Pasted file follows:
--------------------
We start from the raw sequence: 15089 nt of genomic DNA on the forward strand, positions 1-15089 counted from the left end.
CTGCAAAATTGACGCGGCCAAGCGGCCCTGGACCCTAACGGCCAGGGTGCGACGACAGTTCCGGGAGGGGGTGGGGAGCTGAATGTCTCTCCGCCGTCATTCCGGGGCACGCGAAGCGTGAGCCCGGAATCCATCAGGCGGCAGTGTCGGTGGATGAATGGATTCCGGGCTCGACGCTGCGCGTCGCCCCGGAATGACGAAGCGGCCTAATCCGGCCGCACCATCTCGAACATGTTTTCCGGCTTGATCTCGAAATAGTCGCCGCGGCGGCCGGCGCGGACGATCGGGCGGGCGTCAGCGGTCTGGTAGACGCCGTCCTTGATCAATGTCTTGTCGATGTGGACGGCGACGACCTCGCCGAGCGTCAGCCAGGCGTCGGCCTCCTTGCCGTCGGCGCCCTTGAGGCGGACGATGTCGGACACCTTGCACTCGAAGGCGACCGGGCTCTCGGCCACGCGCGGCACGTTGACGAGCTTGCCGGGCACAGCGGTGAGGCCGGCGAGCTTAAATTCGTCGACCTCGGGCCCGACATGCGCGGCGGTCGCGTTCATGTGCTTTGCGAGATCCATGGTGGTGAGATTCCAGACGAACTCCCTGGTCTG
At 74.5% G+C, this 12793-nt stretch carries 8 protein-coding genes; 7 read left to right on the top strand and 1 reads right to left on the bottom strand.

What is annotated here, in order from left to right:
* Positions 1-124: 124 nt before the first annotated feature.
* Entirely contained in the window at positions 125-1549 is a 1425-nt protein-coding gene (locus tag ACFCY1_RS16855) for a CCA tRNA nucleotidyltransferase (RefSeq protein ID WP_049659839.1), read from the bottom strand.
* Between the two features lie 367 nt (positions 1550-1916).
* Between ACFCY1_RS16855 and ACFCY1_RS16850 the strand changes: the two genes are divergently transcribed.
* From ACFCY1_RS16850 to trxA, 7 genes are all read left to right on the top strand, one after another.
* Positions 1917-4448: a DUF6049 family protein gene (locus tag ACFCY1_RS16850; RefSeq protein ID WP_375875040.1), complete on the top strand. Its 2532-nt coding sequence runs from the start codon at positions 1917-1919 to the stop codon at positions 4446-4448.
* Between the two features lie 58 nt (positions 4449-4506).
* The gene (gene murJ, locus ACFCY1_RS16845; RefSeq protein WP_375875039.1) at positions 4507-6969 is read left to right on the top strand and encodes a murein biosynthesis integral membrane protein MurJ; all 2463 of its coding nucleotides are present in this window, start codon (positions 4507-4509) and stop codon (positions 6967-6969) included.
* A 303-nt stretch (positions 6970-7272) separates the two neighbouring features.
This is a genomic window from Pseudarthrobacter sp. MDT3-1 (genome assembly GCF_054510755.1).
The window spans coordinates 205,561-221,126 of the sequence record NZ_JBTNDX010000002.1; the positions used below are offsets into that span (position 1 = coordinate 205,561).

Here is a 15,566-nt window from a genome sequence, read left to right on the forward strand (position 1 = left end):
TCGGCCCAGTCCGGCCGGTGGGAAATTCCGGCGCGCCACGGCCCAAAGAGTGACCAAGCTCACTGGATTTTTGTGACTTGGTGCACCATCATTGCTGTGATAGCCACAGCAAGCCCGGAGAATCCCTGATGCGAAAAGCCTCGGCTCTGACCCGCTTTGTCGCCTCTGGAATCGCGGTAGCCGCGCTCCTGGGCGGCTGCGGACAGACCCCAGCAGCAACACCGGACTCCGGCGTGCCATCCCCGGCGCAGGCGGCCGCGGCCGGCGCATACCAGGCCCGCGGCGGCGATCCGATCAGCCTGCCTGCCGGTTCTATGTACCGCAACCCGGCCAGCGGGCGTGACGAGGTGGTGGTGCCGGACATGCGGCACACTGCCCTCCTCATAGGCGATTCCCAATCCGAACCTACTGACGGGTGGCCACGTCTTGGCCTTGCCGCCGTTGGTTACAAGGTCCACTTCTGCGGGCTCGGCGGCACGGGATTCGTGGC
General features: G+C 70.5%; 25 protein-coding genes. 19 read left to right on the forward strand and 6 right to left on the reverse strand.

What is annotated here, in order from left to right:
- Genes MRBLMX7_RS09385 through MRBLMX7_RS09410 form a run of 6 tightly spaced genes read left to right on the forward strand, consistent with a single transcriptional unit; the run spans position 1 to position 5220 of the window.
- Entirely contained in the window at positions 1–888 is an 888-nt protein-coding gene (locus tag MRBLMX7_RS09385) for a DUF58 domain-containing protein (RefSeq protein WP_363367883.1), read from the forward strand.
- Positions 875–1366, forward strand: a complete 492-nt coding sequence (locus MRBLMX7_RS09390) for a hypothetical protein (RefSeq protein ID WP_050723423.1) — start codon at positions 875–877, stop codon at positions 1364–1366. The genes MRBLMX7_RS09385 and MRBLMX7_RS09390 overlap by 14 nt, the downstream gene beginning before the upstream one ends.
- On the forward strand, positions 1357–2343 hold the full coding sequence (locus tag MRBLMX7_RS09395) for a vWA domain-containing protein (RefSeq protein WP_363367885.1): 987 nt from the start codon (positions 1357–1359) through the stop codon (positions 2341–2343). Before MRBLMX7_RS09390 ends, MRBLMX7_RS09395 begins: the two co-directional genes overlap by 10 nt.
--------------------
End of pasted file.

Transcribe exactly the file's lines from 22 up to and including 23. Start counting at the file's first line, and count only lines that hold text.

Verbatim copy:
- Positions 875–1366, forward strand: a complete 492-nt coding sequence (locus MRBLMX7_RS09390) for a hypothetical protein (RefSeq protein ID WP_050723423.1) — start codon at positions 875–877, stop codon at positions 1364–1366. The genes MRBLMX7_RS09385 and MRBLMX7_RS09390 overlap by 14 nt, the downstream gene beginning before the upstream one ends.
- On the forward strand, positions 1357–2343 hold the full coding sequence (locus tag MRBLMX7_RS09395) for a vWA domain-containing protein (RefSeq protein WP_363367885.1): 987 nt from the start codon (positions 1357–1359) through the stop codon (positions 2341–2343). Before MRBLMX7_RS09390 ends, MRBLMX7_RS09395 begins: the two co-directional genes overlap by 10 nt.